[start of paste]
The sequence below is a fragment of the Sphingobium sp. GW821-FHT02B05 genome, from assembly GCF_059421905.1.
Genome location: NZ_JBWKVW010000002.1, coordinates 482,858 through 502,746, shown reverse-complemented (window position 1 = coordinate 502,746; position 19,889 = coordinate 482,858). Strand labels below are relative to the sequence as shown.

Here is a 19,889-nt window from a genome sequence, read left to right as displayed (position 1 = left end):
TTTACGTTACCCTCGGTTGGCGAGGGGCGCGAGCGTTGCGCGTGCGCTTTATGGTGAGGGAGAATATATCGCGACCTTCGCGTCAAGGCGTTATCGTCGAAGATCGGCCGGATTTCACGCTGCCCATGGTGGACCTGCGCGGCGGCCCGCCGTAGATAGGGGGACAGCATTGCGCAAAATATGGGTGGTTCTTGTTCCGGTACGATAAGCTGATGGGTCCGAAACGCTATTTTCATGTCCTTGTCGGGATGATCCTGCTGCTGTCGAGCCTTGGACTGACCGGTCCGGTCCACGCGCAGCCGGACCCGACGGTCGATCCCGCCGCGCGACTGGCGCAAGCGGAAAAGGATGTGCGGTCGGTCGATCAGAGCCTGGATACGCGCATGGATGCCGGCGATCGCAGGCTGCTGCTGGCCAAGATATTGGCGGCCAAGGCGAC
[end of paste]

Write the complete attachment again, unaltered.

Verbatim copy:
The sequence below is a fragment of the Sphingobium sp. GW821-FHT02B05 genome, from assembly GCF_059421905.1.
Genome location: NZ_JBWKVW010000002.1, coordinates 482,858 through 502,746, shown reverse-complemented (window position 1 = coordinate 502,746; position 19,889 = coordinate 482,858). Strand labels below are relative to the sequence as shown.

Here is a 19,889-nt window from a genome sequence, read left to right as displayed (position 1 = left end):
TTTACGTTACCCTCGGTTGGCGAGGGGCGCGAGCGTTGCGCGTGCGCTTTATGGTGAGGGAGAATATATCGCGACCTTCGCGTCAAGGCGTTATCGTCGAAGATCGGCCGGATTTCACGCTGCCCATGGTGGACCTGCGCGGCGGCCCGCCGTAGATAGGGGGACAGCATTGCGCAAAATATGGGTGGTTCTTGTTCCGGTACGATAAGCTGATGGGTCCGAAACGCTATTTTCATGTCCTTGTCGGGATGATCCTGCTGCTGTCGAGCCTTGGACTGACCGGTCCGGTCCACGCGCAGCCGGACCCGACGGTCGATCCCGCCGCGCGACTGGCGCAAGCGGAAAAGGATGTGCGGTCGGTCGATCAGAGCCTGGATACGCGCATGGATGCCGGCGATCGCAGGCTGCTGCTGGCCAAGATATTGGCGGCCAAGGCGAC